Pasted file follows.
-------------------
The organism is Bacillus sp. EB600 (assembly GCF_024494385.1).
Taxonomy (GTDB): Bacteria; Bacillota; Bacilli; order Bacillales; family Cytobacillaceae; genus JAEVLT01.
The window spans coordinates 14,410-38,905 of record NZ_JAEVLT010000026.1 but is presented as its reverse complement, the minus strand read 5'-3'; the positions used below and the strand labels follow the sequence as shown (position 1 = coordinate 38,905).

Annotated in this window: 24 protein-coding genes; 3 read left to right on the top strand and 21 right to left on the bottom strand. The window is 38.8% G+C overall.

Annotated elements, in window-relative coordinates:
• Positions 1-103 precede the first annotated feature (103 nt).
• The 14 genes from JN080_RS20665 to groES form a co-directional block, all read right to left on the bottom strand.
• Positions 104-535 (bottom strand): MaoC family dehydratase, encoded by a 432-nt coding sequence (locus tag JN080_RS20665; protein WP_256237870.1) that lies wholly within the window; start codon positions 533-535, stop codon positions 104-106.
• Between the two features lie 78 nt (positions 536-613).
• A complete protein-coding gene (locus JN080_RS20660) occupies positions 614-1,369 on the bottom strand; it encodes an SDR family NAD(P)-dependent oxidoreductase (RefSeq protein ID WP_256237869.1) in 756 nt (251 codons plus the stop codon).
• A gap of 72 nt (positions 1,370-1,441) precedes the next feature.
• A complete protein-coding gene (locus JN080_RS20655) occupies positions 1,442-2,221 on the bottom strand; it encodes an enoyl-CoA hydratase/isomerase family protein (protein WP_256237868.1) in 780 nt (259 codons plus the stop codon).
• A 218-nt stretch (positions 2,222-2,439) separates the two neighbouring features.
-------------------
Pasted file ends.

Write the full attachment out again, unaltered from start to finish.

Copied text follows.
The organism is Bacillus sp. EB600 (assembly GCF_024494385.1).
Taxonomy (GTDB): Bacteria; Bacillota; Bacilli; order Bacillales; family Cytobacillaceae; genus JAEVLT01.
The window spans coordinates 14,410-38,905 of record NZ_JAEVLT010000026.1 but is presented as its reverse complement, the minus strand read 5'-3'; the positions used below and the strand labels follow the sequence as shown (position 1 = coordinate 38,905).

Annotated in this window: 24 protein-coding genes; 3 read left to right on the top strand and 21 right to left on the bottom strand. The window is 38.8% G+C overall.

Annotated elements, in window-relative coordinates:
• Positions 1-103 precede the first annotated feature (103 nt).
• The 14 genes from JN080_RS20665 to groES form a co-directional block, all read right to left on the bottom strand.
• Positions 104-535 (bottom strand): MaoC family dehydratase, encoded by a 432-nt coding sequence (locus tag JN080_RS20665; protein WP_256237870.1) that lies wholly within the window; start codon positions 533-535, stop codon positions 104-106.
• Between the two features lie 78 nt (positions 536-613).
• A complete protein-coding gene (locus JN080_RS20660) occupies positions 614-1,369 on the bottom strand; it encodes an SDR family NAD(P)-dependent oxidoreductase (RefSeq protein ID WP_256237869.1) in 756 nt (251 codons plus the stop codon).
• A gap of 72 nt (positions 1,370-1,441) precedes the next feature.
• A complete protein-coding gene (locus JN080_RS20655) occupies positions 1,442-2,221 on the bottom strand; it encodes an enoyl-CoA hydratase/isomerase family protein (protein WP_256237868.1) in 780 nt (259 codons plus the stop codon).
• A 218-nt stretch (positions 2,222-2,439) separates the two neighbouring features.